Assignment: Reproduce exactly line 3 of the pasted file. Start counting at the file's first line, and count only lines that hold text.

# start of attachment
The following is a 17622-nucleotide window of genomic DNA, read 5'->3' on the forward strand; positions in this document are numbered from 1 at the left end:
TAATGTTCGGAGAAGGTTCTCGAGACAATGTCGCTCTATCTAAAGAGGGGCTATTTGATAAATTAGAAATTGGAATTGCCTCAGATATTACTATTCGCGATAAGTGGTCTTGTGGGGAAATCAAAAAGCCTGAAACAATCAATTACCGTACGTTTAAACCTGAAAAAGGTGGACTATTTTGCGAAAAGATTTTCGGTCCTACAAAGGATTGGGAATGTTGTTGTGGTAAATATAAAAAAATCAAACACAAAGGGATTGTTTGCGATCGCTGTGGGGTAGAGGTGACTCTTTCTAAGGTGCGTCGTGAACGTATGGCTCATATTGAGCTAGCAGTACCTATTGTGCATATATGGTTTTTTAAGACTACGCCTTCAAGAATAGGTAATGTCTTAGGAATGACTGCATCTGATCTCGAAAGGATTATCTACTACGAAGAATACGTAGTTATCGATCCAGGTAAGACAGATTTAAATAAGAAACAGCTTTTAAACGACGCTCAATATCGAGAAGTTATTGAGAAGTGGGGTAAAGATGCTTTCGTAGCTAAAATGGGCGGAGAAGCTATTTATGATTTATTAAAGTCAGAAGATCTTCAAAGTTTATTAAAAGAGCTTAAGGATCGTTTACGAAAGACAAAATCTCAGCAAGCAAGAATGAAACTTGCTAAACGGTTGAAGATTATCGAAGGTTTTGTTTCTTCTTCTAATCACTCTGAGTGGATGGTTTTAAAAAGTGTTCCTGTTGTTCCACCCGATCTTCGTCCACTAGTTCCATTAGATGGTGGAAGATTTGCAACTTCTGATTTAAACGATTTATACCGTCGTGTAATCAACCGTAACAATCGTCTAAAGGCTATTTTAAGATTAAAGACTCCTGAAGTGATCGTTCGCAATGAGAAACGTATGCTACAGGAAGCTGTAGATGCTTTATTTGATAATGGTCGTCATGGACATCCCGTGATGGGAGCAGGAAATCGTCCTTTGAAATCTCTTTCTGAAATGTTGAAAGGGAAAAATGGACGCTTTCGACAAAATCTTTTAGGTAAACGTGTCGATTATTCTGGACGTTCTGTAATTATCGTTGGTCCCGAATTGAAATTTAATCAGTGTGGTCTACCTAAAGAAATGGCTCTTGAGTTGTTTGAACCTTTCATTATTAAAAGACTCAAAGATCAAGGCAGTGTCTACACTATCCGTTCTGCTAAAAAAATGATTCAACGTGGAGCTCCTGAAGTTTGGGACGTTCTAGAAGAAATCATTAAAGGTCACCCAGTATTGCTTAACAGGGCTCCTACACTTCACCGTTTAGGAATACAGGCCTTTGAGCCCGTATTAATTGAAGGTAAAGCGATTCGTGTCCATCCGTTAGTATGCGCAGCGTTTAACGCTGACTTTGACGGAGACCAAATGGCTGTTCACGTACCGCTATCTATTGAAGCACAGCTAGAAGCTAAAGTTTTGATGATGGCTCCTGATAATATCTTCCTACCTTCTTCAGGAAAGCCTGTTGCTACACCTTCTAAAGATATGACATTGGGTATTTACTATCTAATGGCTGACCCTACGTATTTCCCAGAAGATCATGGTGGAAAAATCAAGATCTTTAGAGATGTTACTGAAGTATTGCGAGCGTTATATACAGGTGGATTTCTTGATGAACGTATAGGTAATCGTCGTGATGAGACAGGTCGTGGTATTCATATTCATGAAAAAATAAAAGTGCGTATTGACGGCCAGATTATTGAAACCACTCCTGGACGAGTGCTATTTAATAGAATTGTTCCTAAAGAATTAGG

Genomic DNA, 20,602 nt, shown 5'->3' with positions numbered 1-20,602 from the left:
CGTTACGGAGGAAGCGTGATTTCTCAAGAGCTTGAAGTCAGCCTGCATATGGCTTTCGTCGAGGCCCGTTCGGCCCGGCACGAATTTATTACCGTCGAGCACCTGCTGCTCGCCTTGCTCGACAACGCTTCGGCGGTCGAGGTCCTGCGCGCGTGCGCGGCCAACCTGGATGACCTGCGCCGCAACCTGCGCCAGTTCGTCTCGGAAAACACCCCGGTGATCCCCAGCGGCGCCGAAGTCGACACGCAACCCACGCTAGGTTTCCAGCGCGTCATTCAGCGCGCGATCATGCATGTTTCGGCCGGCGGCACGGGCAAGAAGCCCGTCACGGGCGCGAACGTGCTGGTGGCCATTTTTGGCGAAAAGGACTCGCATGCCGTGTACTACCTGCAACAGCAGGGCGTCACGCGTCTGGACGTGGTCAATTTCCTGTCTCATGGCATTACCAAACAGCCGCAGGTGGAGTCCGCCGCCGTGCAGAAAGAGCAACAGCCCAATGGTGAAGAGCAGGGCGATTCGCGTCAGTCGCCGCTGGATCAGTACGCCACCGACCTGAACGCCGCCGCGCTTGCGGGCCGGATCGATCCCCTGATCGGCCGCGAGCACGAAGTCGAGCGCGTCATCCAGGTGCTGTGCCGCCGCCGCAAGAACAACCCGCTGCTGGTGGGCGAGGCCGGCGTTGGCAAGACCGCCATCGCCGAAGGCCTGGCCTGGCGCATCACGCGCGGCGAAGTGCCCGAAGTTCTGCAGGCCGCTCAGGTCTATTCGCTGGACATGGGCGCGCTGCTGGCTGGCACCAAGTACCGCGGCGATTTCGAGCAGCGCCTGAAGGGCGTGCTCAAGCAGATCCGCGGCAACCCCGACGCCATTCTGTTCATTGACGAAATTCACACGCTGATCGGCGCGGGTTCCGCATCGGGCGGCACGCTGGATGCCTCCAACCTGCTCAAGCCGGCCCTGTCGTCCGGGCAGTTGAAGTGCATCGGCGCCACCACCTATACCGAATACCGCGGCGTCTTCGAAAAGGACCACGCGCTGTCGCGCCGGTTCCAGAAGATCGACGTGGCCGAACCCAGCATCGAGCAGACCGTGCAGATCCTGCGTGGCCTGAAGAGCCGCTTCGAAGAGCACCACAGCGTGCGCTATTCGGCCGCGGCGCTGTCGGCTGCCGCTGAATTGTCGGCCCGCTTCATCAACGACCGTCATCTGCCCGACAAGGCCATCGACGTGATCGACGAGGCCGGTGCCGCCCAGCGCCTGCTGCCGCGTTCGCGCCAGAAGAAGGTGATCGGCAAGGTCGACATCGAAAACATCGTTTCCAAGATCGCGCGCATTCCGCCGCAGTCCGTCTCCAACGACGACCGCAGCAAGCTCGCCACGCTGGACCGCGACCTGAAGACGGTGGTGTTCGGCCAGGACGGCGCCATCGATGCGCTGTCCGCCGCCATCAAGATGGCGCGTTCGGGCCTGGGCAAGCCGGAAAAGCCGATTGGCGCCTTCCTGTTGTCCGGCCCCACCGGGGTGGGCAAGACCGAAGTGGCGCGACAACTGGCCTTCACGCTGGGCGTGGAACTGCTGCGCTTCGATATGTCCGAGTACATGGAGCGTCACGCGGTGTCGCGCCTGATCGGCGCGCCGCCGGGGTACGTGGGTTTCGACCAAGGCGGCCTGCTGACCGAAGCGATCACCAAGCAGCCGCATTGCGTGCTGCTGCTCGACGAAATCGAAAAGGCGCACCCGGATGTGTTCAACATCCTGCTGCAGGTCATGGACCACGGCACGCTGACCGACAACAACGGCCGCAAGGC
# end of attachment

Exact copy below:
Genomic DNA, 20,602 nt, shown 5'->3' with positions numbered 1-20,602 from the left: